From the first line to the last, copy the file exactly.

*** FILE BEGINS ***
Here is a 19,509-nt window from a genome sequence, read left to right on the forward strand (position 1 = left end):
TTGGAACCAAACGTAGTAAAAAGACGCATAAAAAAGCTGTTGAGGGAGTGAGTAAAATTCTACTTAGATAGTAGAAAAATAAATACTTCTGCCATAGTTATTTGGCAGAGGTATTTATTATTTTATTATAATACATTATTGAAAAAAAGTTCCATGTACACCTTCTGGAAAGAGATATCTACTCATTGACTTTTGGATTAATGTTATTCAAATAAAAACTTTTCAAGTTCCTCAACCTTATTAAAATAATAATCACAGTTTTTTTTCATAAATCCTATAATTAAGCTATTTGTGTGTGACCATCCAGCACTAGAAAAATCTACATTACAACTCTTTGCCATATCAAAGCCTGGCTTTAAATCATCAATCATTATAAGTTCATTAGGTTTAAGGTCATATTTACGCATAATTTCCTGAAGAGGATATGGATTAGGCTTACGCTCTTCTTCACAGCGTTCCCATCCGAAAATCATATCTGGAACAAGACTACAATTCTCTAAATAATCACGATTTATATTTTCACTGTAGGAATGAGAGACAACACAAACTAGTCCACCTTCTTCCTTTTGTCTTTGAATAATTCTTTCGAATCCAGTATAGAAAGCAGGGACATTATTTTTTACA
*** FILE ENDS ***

Here is a 19,509-nt window from a genome sequence, read left to right on the forward strand (position 1 = left end):
TTGGAACCAAACGTAGTAAAAAGACGCATAAAAAAGCTGTTGAGGGAGTGAGTAAAATTCTACTTAGATAGTAGAAAAATAAATACTTCTGCCATAGTTATTTGGCAGAGGTATTTATTATTTTATTATAATACATTATTGAAAAAAAGTTCCATGTACACCTTCTGGAAAGAGATATCTACTCATTGACTTTTGGATTAATGTTATTCAAATAAAAACTTTTCAAGTTCCTCAACCTTATTAAAATAATAATCACAGTTTTTTTTCATAAATCCTATAATTAAGCTATTTGTGTGTGACCATCCAGCACTAGAAAAATCTACATTACAACTCTTTGCCATATCAAAGCCTGGCTTTAAATCATCAATCATTATAAGTTCATTAGGTTTAAGGTCATATTTACGCATAATTTCCTGAAGAGGATATGGATTAGGCTTACGCTCTTCTTCACAGCGTTCCCATCCGAAAATCATATCTGGAACAAGACTACAATTCTCTAAATAATCACGATTTATATTTTCACTGTAGGAATGAGAGACAACACAAACTAGTCCACCTTCTTCCTTTTGTCTTTGAATAATTCTTTCGAATCCAGTATAGAAAGCAGGGACATTATTTTTTACA